Monday, January 23, 2012

Country mice move to the big city



We recently moved from Busia to Kisumu Kenya – a difference most of you reading this probably don’t appreciate.  They’re both little known places on the global scene. 

But for us, the difference has been immense.  Busia is a small border town with one main road, flanked by dukas (shops) and fundis (carpenters/welders) and small hotels, lots of foot traffic and wandering livestock.  Walk 10 minutes off the road and you are basically amid shambas. 
Busia commerce


A 10 minute walk away from the main road
Kisumu is the third largest city in Kenya with paved roads and restaurants that serve more than ugali and beans.  There’s actual traffic and sidewalks.  You can buy more than one variety of cheese.  There’s a hospital with fancy new equipment and doctors who have studied abroad.  There’s an international school.   
Source: www.east-africa-safari.com

And… where we live in Kisumu is quiet.  

But, then again, where we live in Kisumu is quiet.
 
Let me explain.  Kisumu has neighborhoods complete with the inevitable class divisions – something we did not experience in Busia. So, of course, we picked a “safe” neighborhood close to the office and immediately find ourselves surrounded by quiet.  You’d think this would be a relief.

But we had come to enjoy being so surrounded by people in Busia - so unavoidably enmeshed in the community.  Sure, there were not a lot of things you could "plan" to do other than visit a hotel/restaurant or go to the market.  But something unplanned always seemed to happen.  Visitors stop by unannounced. A 10 minute walk around the house would mean an encounter with an old friend or someone looking to be new friend. 

And best of all, Caleb had instant spontaneous playgroups just by stepping outside our house.  What he lacked in playgrounds, he more than made up for in playmates.

Here.  This picture pretty much sums it up.  

We’re just outside our house in Busia. Smiles on our faces, waving to people we know, Caleb with ball in hand assured of playmates.

This is the view from just outside our new compound.

And the street we live on...


It's definitely pretty, but also pretty desolate.  

Colin and I are busy enough to not mind the boring quiet.  Caleb is quite another story.  The other day, after searching the neighborhood for playmates to be met by only locked gates and quiet streets, he turned to me and said, “Where are all my little friends? I want to find some little friends.” and it nearly broke my heart.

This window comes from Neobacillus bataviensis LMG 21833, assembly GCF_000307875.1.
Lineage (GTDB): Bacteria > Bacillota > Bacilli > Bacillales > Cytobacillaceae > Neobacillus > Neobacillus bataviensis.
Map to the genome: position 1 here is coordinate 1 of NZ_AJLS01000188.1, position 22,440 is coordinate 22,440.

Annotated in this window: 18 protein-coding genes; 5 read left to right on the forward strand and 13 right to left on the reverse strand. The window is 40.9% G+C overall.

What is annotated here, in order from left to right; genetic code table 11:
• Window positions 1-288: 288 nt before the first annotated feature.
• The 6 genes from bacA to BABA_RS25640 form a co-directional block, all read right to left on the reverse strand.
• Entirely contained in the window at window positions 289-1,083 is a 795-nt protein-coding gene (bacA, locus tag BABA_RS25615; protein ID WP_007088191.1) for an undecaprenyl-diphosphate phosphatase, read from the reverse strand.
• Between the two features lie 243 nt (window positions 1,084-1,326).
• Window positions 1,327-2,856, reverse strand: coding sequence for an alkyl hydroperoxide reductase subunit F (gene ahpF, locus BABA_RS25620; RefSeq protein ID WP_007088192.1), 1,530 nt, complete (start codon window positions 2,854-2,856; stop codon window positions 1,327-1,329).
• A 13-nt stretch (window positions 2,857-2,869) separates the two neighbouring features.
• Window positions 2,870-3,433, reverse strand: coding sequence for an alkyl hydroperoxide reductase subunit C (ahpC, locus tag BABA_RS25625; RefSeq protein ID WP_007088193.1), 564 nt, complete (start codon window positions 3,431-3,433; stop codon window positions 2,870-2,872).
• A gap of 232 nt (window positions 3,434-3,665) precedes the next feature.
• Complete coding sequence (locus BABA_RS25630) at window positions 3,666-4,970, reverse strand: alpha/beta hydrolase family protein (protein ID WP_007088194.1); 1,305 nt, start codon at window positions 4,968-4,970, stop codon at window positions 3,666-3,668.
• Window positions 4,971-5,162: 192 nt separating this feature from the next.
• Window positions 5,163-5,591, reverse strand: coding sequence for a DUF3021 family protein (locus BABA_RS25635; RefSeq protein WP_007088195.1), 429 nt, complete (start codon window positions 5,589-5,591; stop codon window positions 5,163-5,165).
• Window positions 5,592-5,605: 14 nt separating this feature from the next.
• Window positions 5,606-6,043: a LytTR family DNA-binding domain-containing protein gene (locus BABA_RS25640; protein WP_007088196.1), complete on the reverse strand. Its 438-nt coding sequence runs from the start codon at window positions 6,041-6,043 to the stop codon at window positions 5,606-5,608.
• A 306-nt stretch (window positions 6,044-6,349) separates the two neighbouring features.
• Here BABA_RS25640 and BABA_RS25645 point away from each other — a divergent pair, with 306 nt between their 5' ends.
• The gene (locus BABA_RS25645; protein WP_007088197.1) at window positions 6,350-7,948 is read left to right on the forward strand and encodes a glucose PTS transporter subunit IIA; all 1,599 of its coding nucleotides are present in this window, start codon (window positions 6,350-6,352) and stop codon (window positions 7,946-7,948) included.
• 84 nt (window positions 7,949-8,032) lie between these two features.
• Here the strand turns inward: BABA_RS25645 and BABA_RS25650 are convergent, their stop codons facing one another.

I guess it’s an age old story.  You move from a village to a city and gain in convenience and opportunity what you lose in community. 

We’re actually lucky in that we have 3 other houses in our compound of friendly people, some of whom have invited us for tea and all of whom are lovely to Caleb.  There are even a few kids.   

But something seems to happen when you move up the socio-economic ladder.  People’s time is precious and planned out and there’s not the same expectation and appreciation for unplanned visits or easy way of just being together without an agenda.  

It's funny.  There is one sliver of our lives here that is reminiscent of village life.   At night, the househelp and guards of the compound get together and sit outside around that modern campfire, the television, with their kids, forming an easy and relaxed kind of community.  The kind you don’t plan for or drive to but just exists.  The kind we left in Busia.  I know I’ll never be totally a part of that. But sometimes I go out there with Caleb and he plays with the groundskeepers little girl and I just sit with them and try and revel a bit in what we left behind. 

8 comments:

  1. Hi! I am also Kim and lived in Adungosi Market for 2 years and can so relate to the move you made from Busia to Kisumu :) I used to ride my bike into Busia every week to go to the *big* market there. I also spent lots of time in Kisumu meeting up with other Peace Corps volunteers, eating kuku and drinking tusker at the Mamba hotel!
    So glad to find your blog-we have a common friend Anjali-thank you for writing and sharing your stories. Cheers!

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    1. Hi Kim!! What an amazingly small world. And I'm so glad that this weird transition actually resonates with someone. It's hard to exactly put into words. We just met some other peace corps volunteers this weekend at Kiboko Bay (maybe today's Mamba Hotel??) Another example of two very different worlds colliding. Anyway, I hope you enjoyed your time out here as much as we are!

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    1. Me too!! But we just traveled back to Busia today for work, and literally Caleb's friends came running from every direction to play with him. It warmed my heart. And I know it'll get better once we settle into Kisumu a bit more and meet more people.

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  3. It takes time, you'll find playgroups or activities. And here's to more than one type of cheese!

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    1. Here here!!! Cheese is seriously one of Kisumu's main selling point, but it's got NOTHING on where you live...

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  4. I'm sure my little buddy will make friends but my heart is sad for his losses. Any play groups???

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  5. You're right. I know it will take time, and we'll put him in a 1/2 day pre-school after what's his name pops out where Caleb is sure to make lots of new friends!

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